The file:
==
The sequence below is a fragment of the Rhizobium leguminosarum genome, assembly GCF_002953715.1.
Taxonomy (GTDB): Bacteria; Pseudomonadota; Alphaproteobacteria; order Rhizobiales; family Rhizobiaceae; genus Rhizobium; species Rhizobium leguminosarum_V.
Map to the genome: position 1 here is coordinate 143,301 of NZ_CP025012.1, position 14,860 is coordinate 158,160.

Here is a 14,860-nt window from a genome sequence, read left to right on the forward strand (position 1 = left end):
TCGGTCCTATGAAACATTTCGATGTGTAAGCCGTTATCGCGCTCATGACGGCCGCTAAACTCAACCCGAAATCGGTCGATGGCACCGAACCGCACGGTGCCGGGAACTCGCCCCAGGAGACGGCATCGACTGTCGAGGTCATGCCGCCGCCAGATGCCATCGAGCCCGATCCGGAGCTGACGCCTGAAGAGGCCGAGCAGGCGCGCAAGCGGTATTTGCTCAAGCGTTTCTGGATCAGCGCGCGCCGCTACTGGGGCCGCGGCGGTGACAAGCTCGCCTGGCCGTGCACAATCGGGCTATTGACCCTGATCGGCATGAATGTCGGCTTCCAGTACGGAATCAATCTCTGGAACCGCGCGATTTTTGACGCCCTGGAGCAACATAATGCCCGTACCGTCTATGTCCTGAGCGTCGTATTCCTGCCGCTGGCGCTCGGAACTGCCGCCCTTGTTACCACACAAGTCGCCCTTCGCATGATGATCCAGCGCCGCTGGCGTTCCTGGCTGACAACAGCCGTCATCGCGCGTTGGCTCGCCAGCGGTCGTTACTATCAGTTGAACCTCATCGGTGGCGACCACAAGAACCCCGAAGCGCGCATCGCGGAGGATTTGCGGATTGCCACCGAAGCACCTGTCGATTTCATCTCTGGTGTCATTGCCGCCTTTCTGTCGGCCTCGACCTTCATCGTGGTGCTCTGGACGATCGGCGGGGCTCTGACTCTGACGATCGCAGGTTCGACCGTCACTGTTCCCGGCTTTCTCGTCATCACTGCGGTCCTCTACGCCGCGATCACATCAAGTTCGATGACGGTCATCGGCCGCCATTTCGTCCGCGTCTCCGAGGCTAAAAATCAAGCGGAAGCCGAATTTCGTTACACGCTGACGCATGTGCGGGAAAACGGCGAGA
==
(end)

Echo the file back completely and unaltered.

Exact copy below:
The sequence below is a fragment of the Rhizobium leguminosarum genome, assembly GCF_002953715.1.
Taxonomy (GTDB): Bacteria; Pseudomonadota; Alphaproteobacteria; order Rhizobiales; family Rhizobiaceae; genus Rhizobium; species Rhizobium leguminosarum_V.
Map to the genome: position 1 here is coordinate 143,301 of NZ_CP025012.1, position 14,860 is coordinate 158,160.

Here is a 14,860-nt window from a genome sequence, read left to right on the forward strand (position 1 = left end):
TCGGTCCTATGAAACATTTCGATGTGTAAGCCGTTATCGCGCTCATGACGGCCGCTAAACTCAACCCGAAATCGGTCGATGGCACCGAACCGCACGGTGCCGGGAACTCGCCCCAGGAGACGGCATCGACTGTCGAGGTCATGCCGCCGCCAGATGCCATCGAGCCCGATCCGGAGCTGACGCCTGAAGAGGCCGAGCAGGCGCGCAAGCGGTATTTGCTCAAGCGTTTCTGGATCAGCGCGCGCCGCTACTGGGGCCGCGGCGGTGACAAGCTCGCCTGGCCGTGCACAATCGGGCTATTGACCCTGATCGGCATGAATGTCGGCTTCCAGTACGGAATCAATCTCTGGAACCGCGCGATTTTTGACGCCCTGGAGCAACATAATGCCCGTACCGTCTATGTCCTGAGCGTCGTATTCCTGCCGCTGGCGCTCGGAACTGCCGCCCTTGTTACCACACAAGTCGCCCTTCGCATGATGATCCAGCGCCGCTGGCGTTCCTGGCTGACAACAGCCGTCATCGCGCGTTGGCTCGCCAGCGGTCGTTACTATCAGTTGAACCTCATCGGTGGCGACCACAAGAACCCCGAAGCGCGCATCGCGGAGGATTTGCGGATTGCCACCGAAGCACCTGTCGATTTCATCTCTGGTGTCATTGCCGCCTTTCTGTCGGCCTCGACCTTCATCGTGGTGCTCTGGACGATCGGCGGGGCTCTGACTCTGACGATCGCAGGTTCGACCGTCACTGTTCCCGGCTTTCTCGTCATCACTGCGGTCCTCTACGCCGCGATCACATCAAGTTCGATGACGGTCATCGGCCGCCATTTCGTCCGCGTCTCCGAGGCTAAAAATCAAGCGGAAGCCGAATTTCGTTACACGCTGACGCATGTGCGGGAAAACGGCGAGA